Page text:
Chasing Customers – Grow Great Daily Brief #150 – February 5, 2019
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As a business operator, you can chase any number of things. Each pursuit is different and you should know the risks and rewards.
Some entrepreneurs are chasing fame. They want celebrity. Well, I’m not talking about that kind of pursuit. Instead, I’m talking about the things necessary to build and grow your business. Things like cash, products, services, employees, and customers.
The first thing most businesses have to chase? Customers. Until you have a customer you don’t have a business. Every business needs people willing to trust us enough to buy whatever we’re selling!
Finding and acquiring customers is a big, big topic. It’s what marketing and selling are all about. There are tons of experts willing to share their insights on how you can improve those activities. You’d think it would have all been thought of, written about, promoted and well known by now. And it probably has, except the tactical part. The tools are always changing. Human behavior adapts and adjusts, too. But the principles are likely tried and true. The difference is like a diet program…you have to figure out what resonates for you. Find what works.
Chasing customers can be like any of these pursuits, exhausting. But there’s one thing about chasing customers that is different from some of these other business building/growth pursuits. The more quickly you’re able to get customers the more encouraged you are that your business is valid. Failure to capture customers is supremely discouraging and it may mean the idea isn’t valid. Or it may mean something else. It can be depressing and daunting to figure out what’s wrong. Why can’t I get customers? Or, why can’t I get more customers? It may be a million things and that makes this pursuit difficult when we’re struggling.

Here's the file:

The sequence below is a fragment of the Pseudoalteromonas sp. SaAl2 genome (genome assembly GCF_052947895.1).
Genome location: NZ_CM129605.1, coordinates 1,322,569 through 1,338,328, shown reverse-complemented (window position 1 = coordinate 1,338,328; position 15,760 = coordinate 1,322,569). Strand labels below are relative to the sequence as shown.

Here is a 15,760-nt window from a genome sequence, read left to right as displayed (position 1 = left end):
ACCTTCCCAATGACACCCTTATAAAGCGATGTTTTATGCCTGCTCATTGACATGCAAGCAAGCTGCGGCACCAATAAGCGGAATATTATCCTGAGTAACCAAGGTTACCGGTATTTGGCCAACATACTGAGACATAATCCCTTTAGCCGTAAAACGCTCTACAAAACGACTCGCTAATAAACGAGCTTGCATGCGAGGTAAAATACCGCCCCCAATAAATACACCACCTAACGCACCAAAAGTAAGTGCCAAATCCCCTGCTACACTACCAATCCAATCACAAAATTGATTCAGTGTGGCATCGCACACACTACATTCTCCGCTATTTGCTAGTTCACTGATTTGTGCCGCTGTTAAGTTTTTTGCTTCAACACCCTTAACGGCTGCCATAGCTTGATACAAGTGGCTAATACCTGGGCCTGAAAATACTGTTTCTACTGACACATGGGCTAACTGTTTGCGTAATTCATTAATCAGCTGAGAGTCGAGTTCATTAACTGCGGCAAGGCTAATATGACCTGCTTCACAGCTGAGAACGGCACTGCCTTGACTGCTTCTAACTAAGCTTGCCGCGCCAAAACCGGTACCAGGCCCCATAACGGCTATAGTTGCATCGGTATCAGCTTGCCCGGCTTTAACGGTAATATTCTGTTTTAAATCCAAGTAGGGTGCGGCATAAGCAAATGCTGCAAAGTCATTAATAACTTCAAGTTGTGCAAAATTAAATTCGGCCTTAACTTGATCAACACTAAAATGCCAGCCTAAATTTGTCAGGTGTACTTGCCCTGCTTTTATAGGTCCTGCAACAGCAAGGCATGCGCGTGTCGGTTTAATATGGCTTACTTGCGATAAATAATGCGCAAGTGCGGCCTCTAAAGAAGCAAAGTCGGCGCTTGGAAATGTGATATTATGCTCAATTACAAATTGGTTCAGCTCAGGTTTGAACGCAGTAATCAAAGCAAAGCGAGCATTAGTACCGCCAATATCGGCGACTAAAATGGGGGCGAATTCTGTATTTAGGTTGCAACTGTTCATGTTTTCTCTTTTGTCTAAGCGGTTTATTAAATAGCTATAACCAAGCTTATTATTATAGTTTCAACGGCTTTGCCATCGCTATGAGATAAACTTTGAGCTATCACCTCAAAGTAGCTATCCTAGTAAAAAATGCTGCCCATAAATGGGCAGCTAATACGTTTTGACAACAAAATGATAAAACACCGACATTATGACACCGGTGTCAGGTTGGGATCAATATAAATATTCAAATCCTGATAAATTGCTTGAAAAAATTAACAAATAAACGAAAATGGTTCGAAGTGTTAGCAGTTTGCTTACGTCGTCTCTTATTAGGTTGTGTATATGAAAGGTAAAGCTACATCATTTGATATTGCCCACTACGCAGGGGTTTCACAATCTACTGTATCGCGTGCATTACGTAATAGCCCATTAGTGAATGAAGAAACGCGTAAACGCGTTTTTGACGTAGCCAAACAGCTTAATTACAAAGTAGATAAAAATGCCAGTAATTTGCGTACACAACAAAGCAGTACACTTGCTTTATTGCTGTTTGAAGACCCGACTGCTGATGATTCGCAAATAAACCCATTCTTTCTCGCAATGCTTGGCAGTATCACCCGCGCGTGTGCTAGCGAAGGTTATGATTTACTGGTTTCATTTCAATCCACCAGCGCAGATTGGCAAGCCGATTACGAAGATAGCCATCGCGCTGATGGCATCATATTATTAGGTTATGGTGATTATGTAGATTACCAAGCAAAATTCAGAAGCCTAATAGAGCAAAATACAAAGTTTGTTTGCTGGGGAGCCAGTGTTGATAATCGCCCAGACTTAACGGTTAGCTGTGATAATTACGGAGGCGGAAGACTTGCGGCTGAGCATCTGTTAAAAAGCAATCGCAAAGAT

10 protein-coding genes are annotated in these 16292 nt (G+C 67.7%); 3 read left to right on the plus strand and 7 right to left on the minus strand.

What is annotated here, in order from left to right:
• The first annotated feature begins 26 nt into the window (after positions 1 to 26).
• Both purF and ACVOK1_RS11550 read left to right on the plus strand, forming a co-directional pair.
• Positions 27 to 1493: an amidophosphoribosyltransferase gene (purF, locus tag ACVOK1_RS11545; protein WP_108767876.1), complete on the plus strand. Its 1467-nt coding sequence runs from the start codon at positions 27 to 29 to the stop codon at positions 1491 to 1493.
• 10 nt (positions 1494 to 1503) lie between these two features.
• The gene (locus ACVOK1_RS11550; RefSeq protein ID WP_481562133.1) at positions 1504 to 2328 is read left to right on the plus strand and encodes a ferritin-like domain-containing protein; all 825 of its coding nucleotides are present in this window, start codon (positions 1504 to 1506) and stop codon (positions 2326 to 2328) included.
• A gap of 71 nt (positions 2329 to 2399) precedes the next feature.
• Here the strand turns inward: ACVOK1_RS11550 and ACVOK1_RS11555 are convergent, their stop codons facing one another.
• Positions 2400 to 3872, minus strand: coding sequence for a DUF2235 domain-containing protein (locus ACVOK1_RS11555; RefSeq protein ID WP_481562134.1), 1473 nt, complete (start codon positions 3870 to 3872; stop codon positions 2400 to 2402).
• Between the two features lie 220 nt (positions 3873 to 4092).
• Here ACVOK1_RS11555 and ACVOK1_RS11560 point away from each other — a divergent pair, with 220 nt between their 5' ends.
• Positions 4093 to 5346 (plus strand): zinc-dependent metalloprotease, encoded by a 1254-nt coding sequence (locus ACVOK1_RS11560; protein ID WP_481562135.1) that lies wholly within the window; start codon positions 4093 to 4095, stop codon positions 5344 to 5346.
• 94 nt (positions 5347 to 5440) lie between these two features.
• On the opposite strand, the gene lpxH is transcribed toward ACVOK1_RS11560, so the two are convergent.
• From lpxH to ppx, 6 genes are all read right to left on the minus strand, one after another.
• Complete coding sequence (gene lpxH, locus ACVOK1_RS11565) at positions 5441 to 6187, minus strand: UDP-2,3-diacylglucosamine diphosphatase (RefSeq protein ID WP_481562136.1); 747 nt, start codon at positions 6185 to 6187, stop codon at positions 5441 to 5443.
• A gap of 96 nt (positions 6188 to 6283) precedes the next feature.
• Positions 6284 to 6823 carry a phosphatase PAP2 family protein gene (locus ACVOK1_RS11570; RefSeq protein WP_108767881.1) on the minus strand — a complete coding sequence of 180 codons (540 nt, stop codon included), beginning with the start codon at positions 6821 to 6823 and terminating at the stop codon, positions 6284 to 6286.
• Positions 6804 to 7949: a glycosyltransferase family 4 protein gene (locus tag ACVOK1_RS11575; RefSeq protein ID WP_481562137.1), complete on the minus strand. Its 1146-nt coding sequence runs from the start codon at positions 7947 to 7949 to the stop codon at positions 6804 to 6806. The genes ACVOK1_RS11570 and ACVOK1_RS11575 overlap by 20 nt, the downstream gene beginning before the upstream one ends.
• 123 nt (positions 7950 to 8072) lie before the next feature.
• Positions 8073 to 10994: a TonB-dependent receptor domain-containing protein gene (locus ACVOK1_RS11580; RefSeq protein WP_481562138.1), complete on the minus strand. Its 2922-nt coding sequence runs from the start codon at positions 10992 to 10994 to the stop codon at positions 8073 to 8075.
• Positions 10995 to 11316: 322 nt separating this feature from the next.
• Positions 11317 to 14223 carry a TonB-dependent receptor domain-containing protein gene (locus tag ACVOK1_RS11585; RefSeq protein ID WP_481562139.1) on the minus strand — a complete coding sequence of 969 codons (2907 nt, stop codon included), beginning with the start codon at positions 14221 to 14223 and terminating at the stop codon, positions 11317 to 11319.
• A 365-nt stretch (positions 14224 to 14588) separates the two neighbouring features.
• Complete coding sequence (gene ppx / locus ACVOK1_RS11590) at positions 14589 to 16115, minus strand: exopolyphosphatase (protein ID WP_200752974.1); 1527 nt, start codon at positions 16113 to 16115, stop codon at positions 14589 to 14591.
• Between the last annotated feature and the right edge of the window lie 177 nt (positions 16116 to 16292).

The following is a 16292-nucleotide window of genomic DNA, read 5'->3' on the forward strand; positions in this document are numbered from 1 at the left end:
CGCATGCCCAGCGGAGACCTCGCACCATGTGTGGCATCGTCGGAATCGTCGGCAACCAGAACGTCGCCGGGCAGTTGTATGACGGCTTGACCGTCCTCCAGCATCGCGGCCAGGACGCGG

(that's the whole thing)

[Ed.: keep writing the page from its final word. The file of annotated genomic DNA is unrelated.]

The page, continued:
It’s necessary to chase customers. It has to be the first pursuit. Above all others.
Everything else can wait. When you’re starting out, even cash has to wait (kinda sorta) because your path to cash is a customer!
Does “chasing” sound too adversarial? I get it. I don’t mean it like that though. I mean it as in chasing something good. Like pursuing something valuable. And like accepting the responsibility that you need to influence the outcome, not just wait for something to happen.
Don’t be bashful to pursue customers. Let me more properly define “chase” or “pursue.”
I don’t mean corner people, coerce people, or even sell people. Selling people is ideally giving people the opportunity to make up their own mind by supplying them with the true value you can provide. Largely, it’s educating people on what’s possible. It’s not manipulating people into doing what you want.
I’ll use myself as an example because it’s always easier to pick on myself than somebody else. I’m not saying what I do is perfect or even ideal. I think you need to figure it out for yourself and do what works for you. Everybody has to do what feels appropriate for them.
My objective in chasing customers is to first get people’s attention, then inform them (educate) on what I’m able to do to help them and then allow them to decide. I don’t talk anybody into or out of anything. Ever. I respect whatever decision people make. And I’m aware that they may decide based on my ineptness to properly convey what I want, but that’s how it goes. I’m not perfect. They’re not perfect. And if they miss out on an opportunity to work with me, it’s just the price we both pay for my botched effort. 😉